Retinal ischemia/reperfusion injury (IRI) is a common clinical condition that occurs in a variety of ocular diseases, including diabetic retinopathy [1], retinal vascular occlusion [2], anterior optic neuropathy [3], and glaucoma [4,5]. It ultimately leads to retinal ganglion cell (RGC) death because these cells are particularly vulnerable to ischemia [6,7].

Ohsawa et al. (2007) reported that molecular hydrogen (H2) is an efficient antioxidant when administered by gaseous rapid diffusion into tissues and cells [8]. H2, as a novel neuroprotective gas, was confirmed in a variety of ocular disease models, including optic nerve crush, diabetic retinopathy, photochemical retinal injury and retinal IRI [[9], [10], [11], [12]]. Intraperitoneal injection or ocular instillation with H2-rich saline is the most common method of H2 delivery. Therefore, we have developed a simple and effective method to produce the mixed gas with high-concentration H2 for therapeutic inhalation. Moreover, the previous method of preconditioning which have been highly used was limited to its transferability, feasibility and validity into clinical applications, since patients usually receive medical treatment after IRI and the onset of retinal ischemia is unpredictable while the onset of reperfusion is predicable [13,14]. So our last study which have published on the journal of Brain Research in 2015 have firstly shown that postconditioning with inhaled hydrogen (HPC) can protect RGCs against IRI [15]. This is the first report to show that H2 can be administrated through inhalation, which is a portable, easily administered, safe and more efficient means of delivering H2. But the potential mechanism of protection is not clear.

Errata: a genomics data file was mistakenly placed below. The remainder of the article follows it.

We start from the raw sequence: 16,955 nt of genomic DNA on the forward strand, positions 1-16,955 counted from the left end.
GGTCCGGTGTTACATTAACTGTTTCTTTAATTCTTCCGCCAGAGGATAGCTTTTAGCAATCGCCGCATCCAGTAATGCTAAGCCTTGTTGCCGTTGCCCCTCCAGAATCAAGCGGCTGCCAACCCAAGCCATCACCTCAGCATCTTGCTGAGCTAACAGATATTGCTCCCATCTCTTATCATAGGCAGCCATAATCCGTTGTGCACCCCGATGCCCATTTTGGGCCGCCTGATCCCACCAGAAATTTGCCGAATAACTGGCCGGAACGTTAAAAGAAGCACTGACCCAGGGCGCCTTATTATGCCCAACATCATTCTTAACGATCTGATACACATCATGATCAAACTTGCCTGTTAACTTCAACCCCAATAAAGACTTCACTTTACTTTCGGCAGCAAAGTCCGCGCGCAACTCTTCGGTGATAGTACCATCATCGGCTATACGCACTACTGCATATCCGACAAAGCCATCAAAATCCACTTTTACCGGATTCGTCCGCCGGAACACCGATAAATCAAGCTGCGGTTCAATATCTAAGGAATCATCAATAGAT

Full Clinical Study: DOI: 10.1016/j.bbrc.2017.12.146